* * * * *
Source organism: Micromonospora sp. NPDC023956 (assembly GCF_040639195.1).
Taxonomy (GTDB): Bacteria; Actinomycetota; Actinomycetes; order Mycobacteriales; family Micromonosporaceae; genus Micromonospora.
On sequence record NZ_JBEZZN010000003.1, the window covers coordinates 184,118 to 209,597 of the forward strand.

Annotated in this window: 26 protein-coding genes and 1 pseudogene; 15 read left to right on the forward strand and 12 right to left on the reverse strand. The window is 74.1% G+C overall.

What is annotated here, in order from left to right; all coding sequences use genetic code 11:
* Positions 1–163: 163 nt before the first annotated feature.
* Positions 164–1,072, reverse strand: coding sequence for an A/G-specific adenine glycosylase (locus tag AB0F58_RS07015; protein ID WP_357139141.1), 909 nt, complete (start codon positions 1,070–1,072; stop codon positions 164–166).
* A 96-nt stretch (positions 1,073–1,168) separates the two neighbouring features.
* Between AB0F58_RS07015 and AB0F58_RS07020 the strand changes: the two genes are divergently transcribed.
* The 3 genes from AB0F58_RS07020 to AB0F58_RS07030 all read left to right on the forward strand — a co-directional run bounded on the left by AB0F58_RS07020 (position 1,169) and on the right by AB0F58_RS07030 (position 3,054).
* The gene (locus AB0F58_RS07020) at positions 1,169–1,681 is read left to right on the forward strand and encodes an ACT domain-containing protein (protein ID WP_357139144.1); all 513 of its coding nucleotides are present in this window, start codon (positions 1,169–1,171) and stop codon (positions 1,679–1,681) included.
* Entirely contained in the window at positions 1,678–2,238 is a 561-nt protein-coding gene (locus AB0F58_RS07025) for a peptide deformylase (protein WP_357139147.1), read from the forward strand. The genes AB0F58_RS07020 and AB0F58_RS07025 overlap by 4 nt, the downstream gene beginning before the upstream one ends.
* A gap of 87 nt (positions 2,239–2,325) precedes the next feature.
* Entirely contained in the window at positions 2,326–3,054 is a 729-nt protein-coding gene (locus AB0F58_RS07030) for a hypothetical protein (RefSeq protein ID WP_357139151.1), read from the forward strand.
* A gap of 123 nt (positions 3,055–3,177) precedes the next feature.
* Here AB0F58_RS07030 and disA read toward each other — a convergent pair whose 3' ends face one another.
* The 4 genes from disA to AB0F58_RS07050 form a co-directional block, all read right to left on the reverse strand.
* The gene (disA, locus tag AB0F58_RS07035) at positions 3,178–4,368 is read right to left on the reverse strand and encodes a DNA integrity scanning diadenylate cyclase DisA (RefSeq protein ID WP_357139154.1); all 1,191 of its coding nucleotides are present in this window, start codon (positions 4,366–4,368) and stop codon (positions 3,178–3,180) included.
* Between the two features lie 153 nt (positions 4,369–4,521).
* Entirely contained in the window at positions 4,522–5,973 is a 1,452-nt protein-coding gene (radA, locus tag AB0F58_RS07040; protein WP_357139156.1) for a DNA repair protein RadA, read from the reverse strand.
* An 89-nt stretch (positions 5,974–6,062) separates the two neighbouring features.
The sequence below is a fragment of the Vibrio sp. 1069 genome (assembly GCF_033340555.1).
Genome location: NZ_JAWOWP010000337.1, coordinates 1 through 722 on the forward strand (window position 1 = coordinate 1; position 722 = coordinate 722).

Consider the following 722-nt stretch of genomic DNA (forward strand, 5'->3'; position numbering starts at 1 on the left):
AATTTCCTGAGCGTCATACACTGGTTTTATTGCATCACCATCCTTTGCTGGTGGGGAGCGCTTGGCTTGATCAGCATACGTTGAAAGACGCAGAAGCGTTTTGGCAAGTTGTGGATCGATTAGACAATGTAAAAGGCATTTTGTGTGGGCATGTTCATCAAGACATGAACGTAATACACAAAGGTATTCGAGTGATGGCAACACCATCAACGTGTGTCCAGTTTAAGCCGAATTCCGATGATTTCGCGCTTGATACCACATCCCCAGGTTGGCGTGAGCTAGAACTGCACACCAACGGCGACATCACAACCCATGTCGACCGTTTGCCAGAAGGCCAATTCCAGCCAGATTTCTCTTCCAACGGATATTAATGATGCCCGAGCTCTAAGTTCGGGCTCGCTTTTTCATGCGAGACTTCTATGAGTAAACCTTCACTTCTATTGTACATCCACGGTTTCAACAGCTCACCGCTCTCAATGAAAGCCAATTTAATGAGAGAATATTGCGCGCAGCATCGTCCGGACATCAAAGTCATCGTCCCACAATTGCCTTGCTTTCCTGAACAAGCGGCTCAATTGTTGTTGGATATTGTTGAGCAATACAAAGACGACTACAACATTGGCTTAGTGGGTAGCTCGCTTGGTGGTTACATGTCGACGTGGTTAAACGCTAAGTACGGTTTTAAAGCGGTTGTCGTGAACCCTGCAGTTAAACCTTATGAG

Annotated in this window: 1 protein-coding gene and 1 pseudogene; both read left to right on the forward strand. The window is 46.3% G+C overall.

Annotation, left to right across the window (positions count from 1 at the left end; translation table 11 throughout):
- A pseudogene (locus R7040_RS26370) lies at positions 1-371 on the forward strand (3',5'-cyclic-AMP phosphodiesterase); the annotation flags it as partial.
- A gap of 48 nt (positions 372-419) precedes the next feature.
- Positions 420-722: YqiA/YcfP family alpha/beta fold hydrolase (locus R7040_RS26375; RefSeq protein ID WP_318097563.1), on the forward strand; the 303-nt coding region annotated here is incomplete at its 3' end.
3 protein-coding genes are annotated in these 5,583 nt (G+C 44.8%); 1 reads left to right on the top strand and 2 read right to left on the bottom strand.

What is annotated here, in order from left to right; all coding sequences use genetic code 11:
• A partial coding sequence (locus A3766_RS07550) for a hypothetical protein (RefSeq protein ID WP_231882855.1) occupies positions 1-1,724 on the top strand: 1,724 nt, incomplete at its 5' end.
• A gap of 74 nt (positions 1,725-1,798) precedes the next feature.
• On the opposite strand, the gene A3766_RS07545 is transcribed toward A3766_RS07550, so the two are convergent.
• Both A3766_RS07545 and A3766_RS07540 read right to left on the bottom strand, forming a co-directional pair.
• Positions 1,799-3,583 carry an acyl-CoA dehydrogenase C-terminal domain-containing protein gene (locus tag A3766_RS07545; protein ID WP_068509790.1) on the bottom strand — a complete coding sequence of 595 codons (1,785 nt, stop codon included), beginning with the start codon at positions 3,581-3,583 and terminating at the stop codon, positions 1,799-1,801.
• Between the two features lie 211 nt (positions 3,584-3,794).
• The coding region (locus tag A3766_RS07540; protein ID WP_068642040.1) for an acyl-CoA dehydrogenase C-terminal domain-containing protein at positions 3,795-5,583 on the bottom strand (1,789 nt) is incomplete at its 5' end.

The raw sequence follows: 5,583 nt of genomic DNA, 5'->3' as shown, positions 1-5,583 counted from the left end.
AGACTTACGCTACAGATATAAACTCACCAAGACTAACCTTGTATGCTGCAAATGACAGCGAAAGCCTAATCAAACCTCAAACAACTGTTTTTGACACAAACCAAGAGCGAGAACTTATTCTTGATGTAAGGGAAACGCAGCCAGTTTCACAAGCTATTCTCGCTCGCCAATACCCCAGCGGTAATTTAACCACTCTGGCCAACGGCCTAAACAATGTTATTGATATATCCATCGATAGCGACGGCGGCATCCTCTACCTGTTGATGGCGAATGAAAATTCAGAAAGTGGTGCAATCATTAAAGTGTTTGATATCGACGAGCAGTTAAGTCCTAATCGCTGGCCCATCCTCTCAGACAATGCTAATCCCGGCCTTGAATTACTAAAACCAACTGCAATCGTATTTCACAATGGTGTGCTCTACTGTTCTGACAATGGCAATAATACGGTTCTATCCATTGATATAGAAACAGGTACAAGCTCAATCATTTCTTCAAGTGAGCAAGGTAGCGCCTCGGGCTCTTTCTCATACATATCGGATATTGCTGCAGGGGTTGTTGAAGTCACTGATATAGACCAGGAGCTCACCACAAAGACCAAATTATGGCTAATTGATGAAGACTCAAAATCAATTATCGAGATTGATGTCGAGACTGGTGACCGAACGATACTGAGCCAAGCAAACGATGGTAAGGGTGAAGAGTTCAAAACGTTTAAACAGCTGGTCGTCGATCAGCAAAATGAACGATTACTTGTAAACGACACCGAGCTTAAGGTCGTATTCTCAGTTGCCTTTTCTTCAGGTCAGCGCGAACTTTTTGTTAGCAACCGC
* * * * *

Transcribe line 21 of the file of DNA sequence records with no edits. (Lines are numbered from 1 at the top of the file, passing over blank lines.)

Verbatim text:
* An 89-nt stretch (positions 5,974–6,062) separates the two neighbouring features.